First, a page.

With the help of Congress and a secret court, President George W. Bush planted the seed for what would become a systemic abuse of law and power in the United States. Since the attacks on September 11, a barrage of laws and programs have drastically expanded the country's digital surveillance practices. Hidden behind several layers of a complex legal structure, mass surveillance infringes upon millions of Americans' rights while producing little to no meaningful results in the Global War on Terrorism.
This digital project, The United States of Surveillance, demonstrates how domestic mass surveillance programs in the United States are sanctioned, operated, and utilized by deconstructing the supporting legal frameworks. The project develops a publicly-accessible documentation website that analyzes government papers, award-winning news publications, and first-hand accounts of surveillance programs. By disentangling the juridical intricacies, the project aims to make surveillance laws, programs, and ramifications accessible and understandable to the general public. The project specifically explores how the Foreign Intelligence Surveillance Act, the PATRIOT Act, the third-party doctrine, and the unitary executive work together to legalize domestic mass surveillance. It provides a brief overview of the country's most notorious mass surveillance programs, including MYSTIC, ECHELON, and FASCIA. Finally, the project reveals how programs such as these continue to be perpetuated under a FISA court exemption to the Fourth Amendment's search protections, one that effectively granted the court power to change Constitutional law without public knowledge.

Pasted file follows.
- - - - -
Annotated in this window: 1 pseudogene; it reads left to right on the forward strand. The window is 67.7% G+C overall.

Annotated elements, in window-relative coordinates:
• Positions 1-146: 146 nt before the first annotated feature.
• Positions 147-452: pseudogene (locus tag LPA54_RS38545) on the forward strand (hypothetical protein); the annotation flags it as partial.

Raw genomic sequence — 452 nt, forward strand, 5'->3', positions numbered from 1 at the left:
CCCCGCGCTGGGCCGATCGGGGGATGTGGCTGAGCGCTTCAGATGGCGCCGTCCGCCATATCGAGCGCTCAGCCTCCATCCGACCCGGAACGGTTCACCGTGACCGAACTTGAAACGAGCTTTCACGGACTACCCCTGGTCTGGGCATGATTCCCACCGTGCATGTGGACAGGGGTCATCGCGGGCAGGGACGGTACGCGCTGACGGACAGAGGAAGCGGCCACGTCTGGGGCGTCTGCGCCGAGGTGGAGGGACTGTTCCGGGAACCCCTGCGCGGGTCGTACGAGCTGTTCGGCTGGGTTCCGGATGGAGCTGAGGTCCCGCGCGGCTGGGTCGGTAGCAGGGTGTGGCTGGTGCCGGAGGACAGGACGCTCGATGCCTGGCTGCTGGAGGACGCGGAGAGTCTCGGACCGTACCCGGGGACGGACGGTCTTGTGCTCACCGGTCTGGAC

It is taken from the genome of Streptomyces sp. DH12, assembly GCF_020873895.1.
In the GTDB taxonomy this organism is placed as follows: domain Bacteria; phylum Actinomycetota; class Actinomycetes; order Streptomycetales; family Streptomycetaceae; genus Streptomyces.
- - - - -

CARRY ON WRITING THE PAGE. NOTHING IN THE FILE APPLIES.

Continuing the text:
By translating complex legalese into understandable explanations, The United States of Surveillance not only reveals how the current surveillance state systematically threatens the rights of citizens but provides them with information that can be used to reassert their rights to privacy and consent, as well as resist further erosion of democratic governance.